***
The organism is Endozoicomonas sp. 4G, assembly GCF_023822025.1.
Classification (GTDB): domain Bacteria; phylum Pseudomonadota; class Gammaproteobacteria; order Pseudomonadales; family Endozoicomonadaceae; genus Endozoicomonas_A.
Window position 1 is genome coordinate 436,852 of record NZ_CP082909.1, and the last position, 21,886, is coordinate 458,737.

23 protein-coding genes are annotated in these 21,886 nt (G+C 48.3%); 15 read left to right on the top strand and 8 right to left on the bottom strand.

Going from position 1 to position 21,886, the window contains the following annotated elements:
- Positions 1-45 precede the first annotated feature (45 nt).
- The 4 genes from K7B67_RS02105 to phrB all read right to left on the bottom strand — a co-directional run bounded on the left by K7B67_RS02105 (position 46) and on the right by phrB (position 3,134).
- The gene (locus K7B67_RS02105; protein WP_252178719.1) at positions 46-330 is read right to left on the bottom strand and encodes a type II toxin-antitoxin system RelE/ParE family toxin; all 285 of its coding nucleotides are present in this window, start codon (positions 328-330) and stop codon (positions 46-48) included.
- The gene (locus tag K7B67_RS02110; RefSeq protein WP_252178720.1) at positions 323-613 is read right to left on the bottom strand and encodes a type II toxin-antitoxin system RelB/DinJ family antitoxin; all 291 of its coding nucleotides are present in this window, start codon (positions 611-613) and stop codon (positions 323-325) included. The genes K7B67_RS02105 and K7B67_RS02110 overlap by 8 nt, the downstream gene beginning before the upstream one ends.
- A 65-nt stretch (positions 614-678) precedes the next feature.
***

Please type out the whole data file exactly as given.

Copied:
The organism is Endozoicomonas sp. 4G, assembly GCF_023822025.1.
Classification (GTDB): domain Bacteria; phylum Pseudomonadota; class Gammaproteobacteria; order Pseudomonadales; family Endozoicomonadaceae; genus Endozoicomonas_A.
Window position 1 is genome coordinate 436,852 of record NZ_CP082909.1, and the last position, 21,886, is coordinate 458,737.

23 protein-coding genes are annotated in these 21,886 nt (G+C 48.3%); 15 read left to right on the top strand and 8 right to left on the bottom strand.

Going from position 1 to position 21,886, the window contains the following annotated elements:
- Positions 1-45 precede the first annotated feature (45 nt).
- The 4 genes from K7B67_RS02105 to phrB all read right to left on the bottom strand — a co-directional run bounded on the left by K7B67_RS02105 (position 46) and on the right by phrB (position 3,134).
- The gene (locus K7B67_RS02105; protein WP_252178719.1) at positions 46-330 is read right to left on the bottom strand and encodes a type II toxin-antitoxin system RelE/ParE family toxin; all 285 of its coding nucleotides are present in this window, start codon (positions 328-330) and stop codon (positions 46-48) included.
- The gene (locus tag K7B67_RS02110; RefSeq protein WP_252178720.1) at positions 323-613 is read right to left on the bottom strand and encodes a type II toxin-antitoxin system RelB/DinJ family antitoxin; all 291 of its coding nucleotides are present in this window, start codon (positions 611-613) and stop codon (positions 323-325) included. The genes K7B67_RS02105 and K7B67_RS02110 overlap by 8 nt, the downstream gene beginning before the upstream one ends.
- A 65-nt stretch (positions 614-678) precedes the next feature.